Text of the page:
Wikileaks: an overview

“Our primary interests are oppressive regimes in Asia, the former Soviet bloc, sub-Saharan Africa and the Middle East, but we also expect to be of assistance to those in the West who wish to reveal unethical behaviour in their own governments and corporations,” read a statement on the WikiLreaks’ website in a letter to potential investors.

The Wikileaks website was launched in 2006. According to Australian the Age, the site stated that it was “founded by Chinese dissidents, journalists, mathematicians and start-up company technologists, from the US, Taiwan, Europe, Australia and South Africa”. The creators of WikiLeaks have however not been formally identified.

Wikileaks is run by The Sunshine Press. The publisher is an international non-profit organization funded by human rights campaigners,

investigative journalists, technologists, lawyers and the general public, according to the CyberPlayGround.

Since 2007 Wikileaks was represented by Julian Assange, who has often been referred to as the founder of the website. But Assange described his position as a cryptographer and member of the advisory board.

“Our advisory board, which is still forming, includes representatives from expatriate Russian and Tibetan refugee communities, reporters, a former US intelligence analyst and cryptographers,” read another statement from Wikileaks website according the Age report.

According to the Xaldop website, in June 2009, the site had over 1,200 registered volunteers and listed an advisory board comprising Assange, Phillip Adams, Wang Dan, C. J. Hinke, Ben Laurie, Tashi Namgyal Khamsitsang, Xiao Qiang, Chico Whitaker and Wang Youcai. Despite appearing on the list, when contacted by Mother Jones magazine in 2010, Khamsitsang said that while he received an e-mail from Wikileaks, he had never agreed to be an advisor.

Wikileaks is “an international collaboration, primarily of mathematicians of various backgrounds, some Chinese,” said Assange. The Chinese were not people living in China but expatriates, he added.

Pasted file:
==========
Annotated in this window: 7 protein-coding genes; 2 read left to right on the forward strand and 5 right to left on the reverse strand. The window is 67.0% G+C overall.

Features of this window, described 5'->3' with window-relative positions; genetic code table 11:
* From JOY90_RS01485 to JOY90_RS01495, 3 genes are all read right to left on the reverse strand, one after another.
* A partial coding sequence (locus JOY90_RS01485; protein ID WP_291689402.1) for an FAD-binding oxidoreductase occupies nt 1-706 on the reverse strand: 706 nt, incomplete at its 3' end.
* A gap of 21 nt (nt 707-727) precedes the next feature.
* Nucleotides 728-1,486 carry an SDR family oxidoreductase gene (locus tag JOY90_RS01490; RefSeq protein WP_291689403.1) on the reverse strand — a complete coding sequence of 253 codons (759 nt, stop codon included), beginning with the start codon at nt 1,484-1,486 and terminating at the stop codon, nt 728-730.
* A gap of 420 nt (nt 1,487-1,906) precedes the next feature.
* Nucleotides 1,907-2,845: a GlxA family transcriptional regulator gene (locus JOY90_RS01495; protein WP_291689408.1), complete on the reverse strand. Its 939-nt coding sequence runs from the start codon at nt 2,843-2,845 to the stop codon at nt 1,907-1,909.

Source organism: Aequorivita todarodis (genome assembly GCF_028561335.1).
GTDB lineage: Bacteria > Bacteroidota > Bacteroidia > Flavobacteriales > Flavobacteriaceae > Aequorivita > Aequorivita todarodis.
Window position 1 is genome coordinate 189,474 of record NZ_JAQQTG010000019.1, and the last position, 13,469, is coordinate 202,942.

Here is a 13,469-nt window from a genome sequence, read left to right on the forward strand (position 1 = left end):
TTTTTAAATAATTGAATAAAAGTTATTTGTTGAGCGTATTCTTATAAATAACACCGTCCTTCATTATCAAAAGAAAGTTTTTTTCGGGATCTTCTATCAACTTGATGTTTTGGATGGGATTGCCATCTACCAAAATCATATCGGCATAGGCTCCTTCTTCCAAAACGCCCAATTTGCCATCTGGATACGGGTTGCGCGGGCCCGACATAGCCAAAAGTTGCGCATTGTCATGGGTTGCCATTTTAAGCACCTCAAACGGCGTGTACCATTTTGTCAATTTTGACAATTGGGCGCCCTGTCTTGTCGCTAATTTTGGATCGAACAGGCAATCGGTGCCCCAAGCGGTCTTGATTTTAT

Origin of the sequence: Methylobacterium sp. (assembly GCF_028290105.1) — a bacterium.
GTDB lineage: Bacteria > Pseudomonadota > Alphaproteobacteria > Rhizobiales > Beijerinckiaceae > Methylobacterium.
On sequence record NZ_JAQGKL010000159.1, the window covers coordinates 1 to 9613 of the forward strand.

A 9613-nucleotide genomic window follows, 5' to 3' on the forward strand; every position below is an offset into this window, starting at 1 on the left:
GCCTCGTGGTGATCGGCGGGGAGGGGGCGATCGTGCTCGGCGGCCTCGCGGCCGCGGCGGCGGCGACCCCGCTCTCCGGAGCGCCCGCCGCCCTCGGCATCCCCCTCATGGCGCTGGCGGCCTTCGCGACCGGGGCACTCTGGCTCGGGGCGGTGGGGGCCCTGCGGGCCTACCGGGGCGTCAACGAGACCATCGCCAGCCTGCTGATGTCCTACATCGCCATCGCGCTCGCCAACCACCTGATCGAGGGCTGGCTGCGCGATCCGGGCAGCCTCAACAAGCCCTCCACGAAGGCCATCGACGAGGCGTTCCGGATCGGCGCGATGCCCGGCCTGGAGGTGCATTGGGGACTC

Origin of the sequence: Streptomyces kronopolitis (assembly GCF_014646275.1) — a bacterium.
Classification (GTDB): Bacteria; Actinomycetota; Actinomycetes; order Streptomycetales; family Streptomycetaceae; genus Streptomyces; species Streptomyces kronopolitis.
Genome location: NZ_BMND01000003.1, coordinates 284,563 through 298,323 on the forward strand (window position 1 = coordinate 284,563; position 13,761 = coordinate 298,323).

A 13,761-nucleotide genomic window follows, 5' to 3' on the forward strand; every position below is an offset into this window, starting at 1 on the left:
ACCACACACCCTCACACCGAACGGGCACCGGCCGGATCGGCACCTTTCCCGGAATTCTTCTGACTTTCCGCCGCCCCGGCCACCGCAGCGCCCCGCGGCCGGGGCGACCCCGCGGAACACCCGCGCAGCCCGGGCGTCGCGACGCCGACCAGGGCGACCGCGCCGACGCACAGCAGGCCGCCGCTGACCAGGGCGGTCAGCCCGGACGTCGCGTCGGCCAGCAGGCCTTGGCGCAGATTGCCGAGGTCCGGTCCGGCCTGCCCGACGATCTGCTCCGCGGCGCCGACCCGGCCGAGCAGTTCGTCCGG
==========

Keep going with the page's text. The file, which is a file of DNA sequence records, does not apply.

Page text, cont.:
Claiming that the oppressive regimes in Asia, the former Soviet bloc are the main target of the organization, so far they have predominantly published data affecting only the NATO and U.S. foreign policies.

The U.S. has probably never been the real target. The released data about Iraq and Afghanistan just stirred discussions but caused no harm to strategic interests of the country in the region, according to the Washington Post.

Wikileaks representative, Kristinn Hrafnsson, recently announced that the site is finally planning to switch to releasing the secret data about Russia and China.

“We have [compromising materials] about Russia, about your government and businessmen,” Assange told Russian daily Izvestia recently. “But not as much as we’d like… We will publish these materials soon… We are helped by the Americans, who pass on a lot of material about Russia,” to WikiLeaks, he said.

But the experts in Russian Federal Security Service believe that Wikileaks’ secret documents have been fabricated and are of no threat to the country, according to Russian Life News. They said that more than 40 percent of the data provided by Wikileaks could be easily found in the Internet with the help of any search engine. Experts also pointed out that the seals indicating documents’ secrecy were put on their surface by the Wikileaks team. That indicates a high possibility for documents falsification. Wikileaks was recently proclaimed by the New York Daily News as one of five pioneering Web sites that could totally change the news. In fact, every bit of information related to the site usually produces gusts of comments.

The idea for WikiLeaks came from one of the most notorious leaks of all, David Kushner wrote in his article, Inside Wikileaks’ Leak Factory. In 1969, Daniel Ellsberg, a disillusioned military analyst, made copies of the Department of Defense’s official history of the Vietnam War. After unsuccessfully trying to pass what became known as the Pentagon Papers to members of Congress, he eventually leaked them to the New York Times and Washington Post, where they sat while the Nixon White House tried to block their publication. The Pentagon Papers finally hit the press more than two years after Ellsberg obtained them.

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